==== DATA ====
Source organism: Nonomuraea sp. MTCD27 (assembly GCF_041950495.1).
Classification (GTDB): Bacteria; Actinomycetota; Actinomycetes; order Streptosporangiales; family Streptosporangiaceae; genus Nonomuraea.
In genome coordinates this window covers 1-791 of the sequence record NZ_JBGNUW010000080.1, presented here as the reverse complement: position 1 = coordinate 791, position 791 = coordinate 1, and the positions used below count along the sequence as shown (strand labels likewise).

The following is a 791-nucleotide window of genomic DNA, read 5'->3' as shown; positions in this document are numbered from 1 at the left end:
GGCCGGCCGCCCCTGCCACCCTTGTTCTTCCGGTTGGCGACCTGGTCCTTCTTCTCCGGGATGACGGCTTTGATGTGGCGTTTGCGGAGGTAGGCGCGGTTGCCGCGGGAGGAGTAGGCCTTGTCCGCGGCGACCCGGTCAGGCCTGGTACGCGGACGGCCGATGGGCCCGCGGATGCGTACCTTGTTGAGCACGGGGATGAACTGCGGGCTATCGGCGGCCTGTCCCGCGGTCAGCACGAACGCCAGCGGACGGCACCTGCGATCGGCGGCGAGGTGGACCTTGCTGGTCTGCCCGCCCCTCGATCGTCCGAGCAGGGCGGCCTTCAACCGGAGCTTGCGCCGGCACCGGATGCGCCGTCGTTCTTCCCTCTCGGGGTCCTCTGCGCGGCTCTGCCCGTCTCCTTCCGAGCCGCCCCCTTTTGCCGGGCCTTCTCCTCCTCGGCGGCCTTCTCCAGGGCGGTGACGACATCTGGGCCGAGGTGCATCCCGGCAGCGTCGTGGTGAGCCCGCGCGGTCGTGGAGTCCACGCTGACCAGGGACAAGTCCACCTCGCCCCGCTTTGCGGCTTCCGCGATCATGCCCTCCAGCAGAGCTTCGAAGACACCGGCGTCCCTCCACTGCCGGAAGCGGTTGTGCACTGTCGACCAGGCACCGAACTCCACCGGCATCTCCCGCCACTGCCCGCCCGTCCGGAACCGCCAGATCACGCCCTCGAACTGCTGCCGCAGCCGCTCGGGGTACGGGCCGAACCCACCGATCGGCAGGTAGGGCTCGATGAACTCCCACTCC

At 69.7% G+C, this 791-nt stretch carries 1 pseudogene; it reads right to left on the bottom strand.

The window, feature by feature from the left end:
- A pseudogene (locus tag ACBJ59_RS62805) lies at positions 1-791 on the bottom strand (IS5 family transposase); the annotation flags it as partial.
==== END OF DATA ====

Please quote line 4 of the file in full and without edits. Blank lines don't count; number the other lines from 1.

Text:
The following is a 791-nucleotide window of genomic DNA, read 5'->3' as shown; positions in this document are numbered from 1 at the left end: